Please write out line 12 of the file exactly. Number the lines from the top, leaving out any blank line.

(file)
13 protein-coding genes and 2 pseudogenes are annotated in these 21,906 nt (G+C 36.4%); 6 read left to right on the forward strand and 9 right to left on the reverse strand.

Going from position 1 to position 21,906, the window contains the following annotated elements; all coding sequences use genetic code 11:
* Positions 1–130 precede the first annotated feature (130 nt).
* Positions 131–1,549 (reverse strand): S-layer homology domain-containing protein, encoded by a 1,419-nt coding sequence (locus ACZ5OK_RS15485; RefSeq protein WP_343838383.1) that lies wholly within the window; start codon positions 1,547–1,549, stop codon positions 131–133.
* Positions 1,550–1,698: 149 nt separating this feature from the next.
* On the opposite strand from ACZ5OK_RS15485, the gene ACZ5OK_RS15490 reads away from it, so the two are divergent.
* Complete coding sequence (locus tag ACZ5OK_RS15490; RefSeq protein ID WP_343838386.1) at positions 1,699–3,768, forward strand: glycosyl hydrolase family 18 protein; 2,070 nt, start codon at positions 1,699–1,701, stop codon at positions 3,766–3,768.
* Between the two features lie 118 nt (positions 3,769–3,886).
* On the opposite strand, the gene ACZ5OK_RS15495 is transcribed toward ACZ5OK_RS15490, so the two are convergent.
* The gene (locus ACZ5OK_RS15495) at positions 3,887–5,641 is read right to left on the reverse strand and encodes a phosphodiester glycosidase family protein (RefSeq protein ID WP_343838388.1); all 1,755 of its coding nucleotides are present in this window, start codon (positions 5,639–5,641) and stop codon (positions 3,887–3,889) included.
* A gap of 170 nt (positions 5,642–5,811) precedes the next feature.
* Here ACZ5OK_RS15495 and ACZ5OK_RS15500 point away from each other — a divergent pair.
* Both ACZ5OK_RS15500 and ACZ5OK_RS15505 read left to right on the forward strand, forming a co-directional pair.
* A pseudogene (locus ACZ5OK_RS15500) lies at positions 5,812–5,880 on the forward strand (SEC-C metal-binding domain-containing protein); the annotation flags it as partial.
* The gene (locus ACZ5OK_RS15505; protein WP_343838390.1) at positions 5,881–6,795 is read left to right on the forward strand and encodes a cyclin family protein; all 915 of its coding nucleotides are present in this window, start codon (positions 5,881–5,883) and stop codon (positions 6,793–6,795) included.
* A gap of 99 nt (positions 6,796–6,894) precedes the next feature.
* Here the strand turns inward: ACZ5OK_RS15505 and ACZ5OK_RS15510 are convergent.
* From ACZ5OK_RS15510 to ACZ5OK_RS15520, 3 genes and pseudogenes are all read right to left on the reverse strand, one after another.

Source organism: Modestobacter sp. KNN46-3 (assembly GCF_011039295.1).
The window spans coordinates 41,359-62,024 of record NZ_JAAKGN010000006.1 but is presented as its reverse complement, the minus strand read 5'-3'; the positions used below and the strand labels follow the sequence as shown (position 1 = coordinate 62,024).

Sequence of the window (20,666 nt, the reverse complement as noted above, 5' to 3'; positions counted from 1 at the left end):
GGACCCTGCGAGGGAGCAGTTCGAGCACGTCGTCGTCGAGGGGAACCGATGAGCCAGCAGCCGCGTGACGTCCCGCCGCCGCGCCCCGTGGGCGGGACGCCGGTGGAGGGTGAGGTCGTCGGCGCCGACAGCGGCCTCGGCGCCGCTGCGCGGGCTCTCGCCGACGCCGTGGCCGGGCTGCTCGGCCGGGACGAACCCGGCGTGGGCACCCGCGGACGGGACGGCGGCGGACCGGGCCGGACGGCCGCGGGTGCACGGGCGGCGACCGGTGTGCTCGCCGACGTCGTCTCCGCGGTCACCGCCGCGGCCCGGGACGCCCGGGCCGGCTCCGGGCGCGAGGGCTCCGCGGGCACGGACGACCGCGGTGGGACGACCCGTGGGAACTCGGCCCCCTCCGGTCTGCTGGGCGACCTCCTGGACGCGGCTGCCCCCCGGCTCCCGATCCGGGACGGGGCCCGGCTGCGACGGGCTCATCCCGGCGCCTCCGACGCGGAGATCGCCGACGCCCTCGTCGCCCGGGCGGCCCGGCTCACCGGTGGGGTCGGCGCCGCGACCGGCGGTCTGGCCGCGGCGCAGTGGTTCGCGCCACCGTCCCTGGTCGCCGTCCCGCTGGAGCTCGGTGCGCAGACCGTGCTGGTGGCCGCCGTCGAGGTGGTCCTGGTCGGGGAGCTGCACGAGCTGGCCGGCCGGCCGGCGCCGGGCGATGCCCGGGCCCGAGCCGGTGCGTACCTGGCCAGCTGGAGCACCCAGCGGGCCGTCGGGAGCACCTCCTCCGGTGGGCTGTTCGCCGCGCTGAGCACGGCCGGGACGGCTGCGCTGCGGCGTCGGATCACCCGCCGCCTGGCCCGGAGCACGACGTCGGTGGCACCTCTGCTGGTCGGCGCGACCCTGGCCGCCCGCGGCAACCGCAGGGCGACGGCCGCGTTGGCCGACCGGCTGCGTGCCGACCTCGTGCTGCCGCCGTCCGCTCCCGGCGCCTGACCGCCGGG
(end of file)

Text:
* Here ACZ5OK_RS15495 and ACZ5OK_RS15500 point away from each other — a divergent pair.